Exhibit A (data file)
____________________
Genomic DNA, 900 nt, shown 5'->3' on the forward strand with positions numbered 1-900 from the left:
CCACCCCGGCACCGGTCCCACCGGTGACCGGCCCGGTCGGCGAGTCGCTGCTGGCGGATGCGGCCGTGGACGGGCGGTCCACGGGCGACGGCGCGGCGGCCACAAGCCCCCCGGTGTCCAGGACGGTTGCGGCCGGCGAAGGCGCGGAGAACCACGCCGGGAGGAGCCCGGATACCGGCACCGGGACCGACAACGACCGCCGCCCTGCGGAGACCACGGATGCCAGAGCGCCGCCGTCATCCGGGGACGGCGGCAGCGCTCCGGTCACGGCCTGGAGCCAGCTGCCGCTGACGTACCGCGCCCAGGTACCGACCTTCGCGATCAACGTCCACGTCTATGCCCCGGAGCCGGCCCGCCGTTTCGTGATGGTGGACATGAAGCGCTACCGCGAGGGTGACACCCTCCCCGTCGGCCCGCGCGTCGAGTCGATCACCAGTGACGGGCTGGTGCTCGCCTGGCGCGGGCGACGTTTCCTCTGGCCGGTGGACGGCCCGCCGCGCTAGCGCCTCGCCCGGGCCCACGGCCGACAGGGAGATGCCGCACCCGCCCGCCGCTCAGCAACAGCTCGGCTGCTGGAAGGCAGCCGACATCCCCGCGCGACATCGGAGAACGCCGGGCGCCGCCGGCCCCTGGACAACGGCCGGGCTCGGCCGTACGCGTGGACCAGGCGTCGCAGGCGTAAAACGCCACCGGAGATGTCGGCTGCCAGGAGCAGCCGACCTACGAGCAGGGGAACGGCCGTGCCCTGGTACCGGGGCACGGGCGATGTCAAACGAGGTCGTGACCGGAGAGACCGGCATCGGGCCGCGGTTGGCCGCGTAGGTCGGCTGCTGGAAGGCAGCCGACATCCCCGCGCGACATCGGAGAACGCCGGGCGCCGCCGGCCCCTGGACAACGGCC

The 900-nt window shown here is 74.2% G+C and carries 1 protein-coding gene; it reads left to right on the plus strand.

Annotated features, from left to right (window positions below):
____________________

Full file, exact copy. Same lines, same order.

Genomic DNA, 900 nt, shown 5'->3' on the forward strand with positions numbered 1-900 from the left:
CCACCCCGGCACCGGTCCCACCGGTGACCGGCCCGGTCGGCGAGTCGCTGCTGGCGGATGCGGCCGTGGACGGGCGGTCCACGGGCGACGGCGCGGCGGCCACAAGCCCCCCGGTGTCCAGGACGGTTGCGGCCGGCGAAGGCGCGGAGAACCACGCCGGGAGGAGCCCGGATACCGGCACCGGGACCGACAACGACCGCCGCCCTGCGGAGACCACGGATGCCAGAGCGCCGCCGTCATCCGGGGACGGCGGCAGCGCTCCGGTCACGGCCTGGAGCCAGCTGCCGCTGACGTACCGCGCCCAGGTACCGACCTTCGCGATCAACGTCCACGTCTATGCCCCGGAGCCGGCCCGCCGTTTCGTGATGGTGGACATGAAGCGCTACCGCGAGGGTGACACCCTCCCCGTCGGCCCGCGCGTCGAGTCGATCACCAGTGACGGGCTGGTGCTCGCCTGGCGCGGGCGACGTTTCCTCTGGCCGGTGGACGGCCCGCCGCGCTAGCGCCTCGCCCGGGCCCACGGCCGACAGGGAGATGCCGCACCCGCCCGCCGCTCAGCAACAGCTCGGCTGCTGGAAGGCAGCCGACATCCCCGCGCGACATCGGAGAACGCCGGGCGCCGCCGGCCCCTGGACAACGGCCGGGCTCGGCCGTACGCGTGGACCAGGCGTCGCAGGCGTAAAACGCCACCGGAGATGTCGGCTGCCAGGAGCAGCCGACCTACGAGCAGGGGAACGGCCGTGCCCTGGTACCGGGGCACGGGCGATGTCAAACGAGGTCGTGACCGGAGAGACCGGCATCGGGCCGCGGTTGGCCGCGTAGGTCGGCTGCTGGAAGGCAGCCGACATCCCCGCGCGACATCGGAGAACGCCGGGCGCCGCCGGCCCCTGGACAACGGCC

The 900-nt window shown here is 74.2% G+C and carries 1 protein-coding gene; it reads left to right on the plus strand.

Annotated features, from left to right (window positions below):